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Today's Stichomancy for Oprah Winfrey

The first excerpt represents the element of Air. It speaks of mental influences and the process of thought, and is drawn from Memoir of Fleeming Jenkin by Robert Louis Stevenson:

of water - rather more than a mile. It was most difficult to decide whether to go on or not. I made preparations for a heavy pull, set small things to rights and went to sleep. About four in the afternoon, Mr. Liddell decided to proceed, and we are now (at seven) grinding it in at the rate of a mile and three-quarters per hour, which appears a grand speed to us. If the paying-out only works well! I have just thought of a great improvement in it; I can't apply it this time, however. - The sea is of an oily calm, and a perfect fleet of brigs and ships surrounds us, their sails hardly filling in the lazy breeze. The sun sets behind the dim coast of the Isola San Pietro, the coast of Sardinia high and

The second excerpt represents the element of Fire. It speaks of emotional influences and base passions, and is drawn from The Divine Comedy (translated by H.F. Cary) by Dante Alighieri:

v. 90. The land whereon no shadow falls.] "When the wind blows, from off Africa, where, at the time of the equinox, bodies being under the equator cast little or no shadow; or, in other words, when the wind is south."

v. 98. The ice.] Milton has transferred this conceit, though scarcely worth the pains of removing, into one of his Italian poems, son.

CANTO XXXI

v. 3. With lateral edge.] The words of Beatrice, when not addressed directly to himself, but speaking to the angel of hell, Dante had thought sufficiently harsh.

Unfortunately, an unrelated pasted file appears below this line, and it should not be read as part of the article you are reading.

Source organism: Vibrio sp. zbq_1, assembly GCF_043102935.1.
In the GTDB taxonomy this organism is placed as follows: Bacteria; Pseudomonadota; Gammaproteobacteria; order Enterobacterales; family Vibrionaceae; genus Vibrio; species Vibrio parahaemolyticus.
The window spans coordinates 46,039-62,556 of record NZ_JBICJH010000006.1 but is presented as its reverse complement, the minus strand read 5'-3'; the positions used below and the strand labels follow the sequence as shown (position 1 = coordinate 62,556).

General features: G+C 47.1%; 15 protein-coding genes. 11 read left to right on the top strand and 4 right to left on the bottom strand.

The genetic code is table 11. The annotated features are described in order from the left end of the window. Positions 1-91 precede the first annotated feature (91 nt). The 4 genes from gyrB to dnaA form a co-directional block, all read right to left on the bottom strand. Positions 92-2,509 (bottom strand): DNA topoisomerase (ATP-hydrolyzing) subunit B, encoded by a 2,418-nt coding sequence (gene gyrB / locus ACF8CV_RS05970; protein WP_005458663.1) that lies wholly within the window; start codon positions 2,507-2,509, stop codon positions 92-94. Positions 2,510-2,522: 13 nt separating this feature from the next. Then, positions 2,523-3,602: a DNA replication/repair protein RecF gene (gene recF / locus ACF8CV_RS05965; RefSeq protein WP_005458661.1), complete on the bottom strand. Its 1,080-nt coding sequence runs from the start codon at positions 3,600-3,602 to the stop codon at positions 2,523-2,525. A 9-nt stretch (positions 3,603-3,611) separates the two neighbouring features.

The Divine Comedy (translated by H.F. Cary)
The third excerpt represents the element of Water. It speaks of pure spiritual influences and feelings of love, and is drawn from Silas Marner by George Eliot:

impetuously, while the tears gathered. "I've always thought of a little home where he'd sit i' the corner, and I should fend and do everything for him: I can't think o' no other home. I wasn't brought up to be a lady, and I can't turn my mind to it. I like the working-folks, and their victuals, and their ways. And," she ended passionately, while the tears fell, "I'm promised to marry a working-man, as'll live with father, and help me to take care of him."

Godfrey looked up at Nancy with a flushed face and smarting dilated eyes. This frustration of a purpose towards which he had set out under the exalted consciousness that he was about to compensate in


Silas Marner
The fourth excerpt represents the element of Earth. It speaks of physical influences and the impact of the unseen on the visible world, and is drawn from 'Twixt Land & Sea by Joseph Conrad:

found in the sleepless anxieties of my responsibility during a week of dangerous bad weather. The Colony, the pilot explained, had suffered from unparalleled drought. This was the first decent drop of water they had had for seven months. The root crops were lost. And, trying to be casual, but with visible interest, he asked me if I had perchance any potatoes to spare.

Potatoes! I had managed to forget them. In a moment I felt plunged into corruption up to my neck. Mr. Burns was making eyes at me behind the pilot's back.

Finally, he obtained a ton, and paid ten pounds for it. This was twice the price of my bargain with Jacobus. The spirit of


'Twixt Land & Sea